Archangel Consolidated

Troll Bias

by Joel Fernandez

Everyone is entitled to their own opinion. But there comes a point where the so called fans can actually ruin the art. To that end, the ensuing “crowd noise” completely disincentivizes the creative process in ways that can bring good work to an unfortunate end. That is not to say that rejection from the fans is not justified at times. But today’s conversation is about how sometimes there are fans that simply cannot take yes for an answer.

Entertainment in general is meant to be a temporary escape from the constraints of the real world. When we watch or play something that keeps us distracted, our suspension of disbelief allows us to perceive the events on the screen as if the world is truly a fantastical place where anything can happen. What’s more, the audience gets a chance to watch the conflict that the characters go through from a safe distance. That is what movies, TV and video games are at their best. The problem is that some fans take their desire to live in that fantasy world just a little too far.

It becomes an even bigger problem when unruly fans morph into trolls and decide to aim all kinds of ungodly attention at the artists and creators of the art that they claim to love. When actors, directors, developers or executives start getting death threats because of a work of obvious fiction; that means that the attention has gone too far. As fans, we have the right to avoid art that we do not like. In some cases we are even entitled to a refund. But no one has the right to harass anyone else.

Take the Star Wars franchise for example. The fan reaction to the prequel trilogy was so brutal that George Lucas(creator of Star Wars) decided to sell it and step away from his life’s work. If Lucas could not withstand the excessive amount of vitriol from the toxic fans, what chance do his successors have? It’s as if there are Star Wars fans who would rather destroy the franchise than let those who actually enjoyed the prequels enjoy the show. It’s understandable for people to want to watch something that encourages a nostalgic stroll down memory lane. But the escape is meant to be temporary.

When the movie, TV show or video game is over, we are supposed to get back to how life really is. Expecting members of the entertainment industry to shoulder the responsibility of recreating a person’s child like sense or wonder on a permanent basis is simply too much to ask. We know that Disney did not spend over $4 billion on the Star Wars franchise just to walk away. So we can expect Star Wars to be a thing for as long as Disney can make make money by selling merchandise as well as movie tickets. Even if it does get harder to attract big name talent to the franchise due to fear of having their careers damaged by troll bias. But the same cannot be said for creators in the video game industry.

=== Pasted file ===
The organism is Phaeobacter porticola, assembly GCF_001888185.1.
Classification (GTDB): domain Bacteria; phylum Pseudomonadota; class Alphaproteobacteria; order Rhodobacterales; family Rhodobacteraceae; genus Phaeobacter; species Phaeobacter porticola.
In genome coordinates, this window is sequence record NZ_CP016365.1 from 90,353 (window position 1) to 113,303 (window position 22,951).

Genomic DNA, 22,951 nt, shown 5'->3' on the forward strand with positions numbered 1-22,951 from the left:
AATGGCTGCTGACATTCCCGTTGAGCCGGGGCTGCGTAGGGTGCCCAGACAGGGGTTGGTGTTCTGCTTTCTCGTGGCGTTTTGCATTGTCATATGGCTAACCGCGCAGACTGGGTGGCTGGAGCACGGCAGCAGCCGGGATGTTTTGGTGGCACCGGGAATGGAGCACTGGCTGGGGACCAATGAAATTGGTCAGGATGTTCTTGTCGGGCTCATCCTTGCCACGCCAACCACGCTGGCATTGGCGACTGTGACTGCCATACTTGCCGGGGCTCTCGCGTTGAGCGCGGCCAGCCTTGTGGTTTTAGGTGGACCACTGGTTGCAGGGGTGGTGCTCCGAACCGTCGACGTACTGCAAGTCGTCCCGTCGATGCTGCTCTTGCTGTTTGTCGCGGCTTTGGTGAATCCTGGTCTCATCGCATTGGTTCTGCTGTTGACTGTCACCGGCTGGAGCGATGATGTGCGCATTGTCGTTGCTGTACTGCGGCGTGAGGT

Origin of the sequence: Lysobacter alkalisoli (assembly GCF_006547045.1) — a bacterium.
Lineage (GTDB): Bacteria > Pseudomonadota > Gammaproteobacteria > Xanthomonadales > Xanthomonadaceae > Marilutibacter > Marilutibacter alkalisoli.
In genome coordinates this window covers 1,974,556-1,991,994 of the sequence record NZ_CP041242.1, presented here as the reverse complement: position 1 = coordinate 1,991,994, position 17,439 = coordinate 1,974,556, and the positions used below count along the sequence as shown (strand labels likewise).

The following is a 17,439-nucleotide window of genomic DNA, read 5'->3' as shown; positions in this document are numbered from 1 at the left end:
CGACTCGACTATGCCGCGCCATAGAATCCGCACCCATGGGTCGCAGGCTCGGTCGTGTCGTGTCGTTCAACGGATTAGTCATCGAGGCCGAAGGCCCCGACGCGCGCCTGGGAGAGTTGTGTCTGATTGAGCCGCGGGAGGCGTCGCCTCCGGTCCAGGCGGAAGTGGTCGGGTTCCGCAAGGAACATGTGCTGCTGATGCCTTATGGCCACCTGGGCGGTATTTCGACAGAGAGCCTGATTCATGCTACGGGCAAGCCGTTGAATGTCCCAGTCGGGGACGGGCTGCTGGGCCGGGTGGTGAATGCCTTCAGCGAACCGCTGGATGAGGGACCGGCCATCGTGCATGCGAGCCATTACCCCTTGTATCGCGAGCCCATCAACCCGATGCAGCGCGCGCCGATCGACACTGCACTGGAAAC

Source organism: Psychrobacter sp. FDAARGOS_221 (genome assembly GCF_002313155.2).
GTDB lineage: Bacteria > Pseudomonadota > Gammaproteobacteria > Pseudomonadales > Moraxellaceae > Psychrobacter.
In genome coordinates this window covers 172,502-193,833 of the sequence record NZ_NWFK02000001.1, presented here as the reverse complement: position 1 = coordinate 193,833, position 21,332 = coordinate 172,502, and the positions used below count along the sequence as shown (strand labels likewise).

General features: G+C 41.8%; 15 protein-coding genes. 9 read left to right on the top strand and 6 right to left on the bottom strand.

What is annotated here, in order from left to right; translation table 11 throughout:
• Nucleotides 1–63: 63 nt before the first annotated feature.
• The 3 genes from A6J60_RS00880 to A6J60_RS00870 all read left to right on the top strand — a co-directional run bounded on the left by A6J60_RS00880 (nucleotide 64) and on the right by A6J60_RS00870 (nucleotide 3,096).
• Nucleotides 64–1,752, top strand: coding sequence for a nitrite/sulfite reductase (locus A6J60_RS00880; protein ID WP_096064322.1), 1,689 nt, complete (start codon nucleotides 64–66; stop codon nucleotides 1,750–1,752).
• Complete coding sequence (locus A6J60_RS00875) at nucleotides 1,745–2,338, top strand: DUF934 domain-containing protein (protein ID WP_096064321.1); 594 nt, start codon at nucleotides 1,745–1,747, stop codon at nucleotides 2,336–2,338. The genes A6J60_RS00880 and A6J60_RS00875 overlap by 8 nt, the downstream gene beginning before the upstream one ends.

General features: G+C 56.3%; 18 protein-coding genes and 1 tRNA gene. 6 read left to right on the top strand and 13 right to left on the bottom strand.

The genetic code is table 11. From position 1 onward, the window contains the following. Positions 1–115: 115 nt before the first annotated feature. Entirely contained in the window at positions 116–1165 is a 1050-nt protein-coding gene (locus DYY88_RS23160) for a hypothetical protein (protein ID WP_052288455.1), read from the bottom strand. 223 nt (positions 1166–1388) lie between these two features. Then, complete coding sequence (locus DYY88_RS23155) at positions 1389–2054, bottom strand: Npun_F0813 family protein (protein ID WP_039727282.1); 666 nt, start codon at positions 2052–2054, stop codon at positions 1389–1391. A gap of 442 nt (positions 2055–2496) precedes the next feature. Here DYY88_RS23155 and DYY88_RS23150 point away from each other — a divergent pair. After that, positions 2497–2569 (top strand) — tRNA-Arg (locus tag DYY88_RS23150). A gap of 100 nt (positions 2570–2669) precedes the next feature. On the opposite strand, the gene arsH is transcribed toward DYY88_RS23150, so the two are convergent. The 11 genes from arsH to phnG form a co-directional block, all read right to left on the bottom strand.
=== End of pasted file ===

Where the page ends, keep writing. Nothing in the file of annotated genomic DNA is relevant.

There are times when game studios decide to walk away from a particular franchise because the fans become impossible to please at some point. Take last year’s Mass Effect: Andromeda for example. It was arguably the greatest game of the 8th generation of gaming consoles so far. By no means was it perfect at launch, but the patches that were applied after the fact made the game more than enjoyable. Despite this, the fake news “video game media” jumped all over it and created a lot of negative noise for a game that actually sold well. It was enough for the good people at Bioware to put the franchise on hold for the foreseeable future.

That is precisely why some franchises don’t get sequels at all. Developers are generally passionate about their work. We know that the same cannot be said about the corporate side of the video game industry, but try to compartmentalize for at least a minute. Developers sink years of their time into those games. Imagine how you would feel if a game that you put your heart and soul into for years of your life got its character assassinated by an obvious case of troll bias. If a game sells well and half the people loved it, the people who hated it cannot be believed when they say that it was a poor outing by a veteran studio. It is impossible for something to be both awesome and horrible at the same time, unless you’re crazy.

The bottom line is that if you don’t like a product, get a refund if you can and move on. Trying to ruin it for the people who actually loved the game just makes you a jerk. Let’s take a moment to ponder whether or not those kinds of trolls exists in countries that have real issues to contend with. Are fans that way in China or India? We would call it a first world problem, but that would be a gross oversimplification.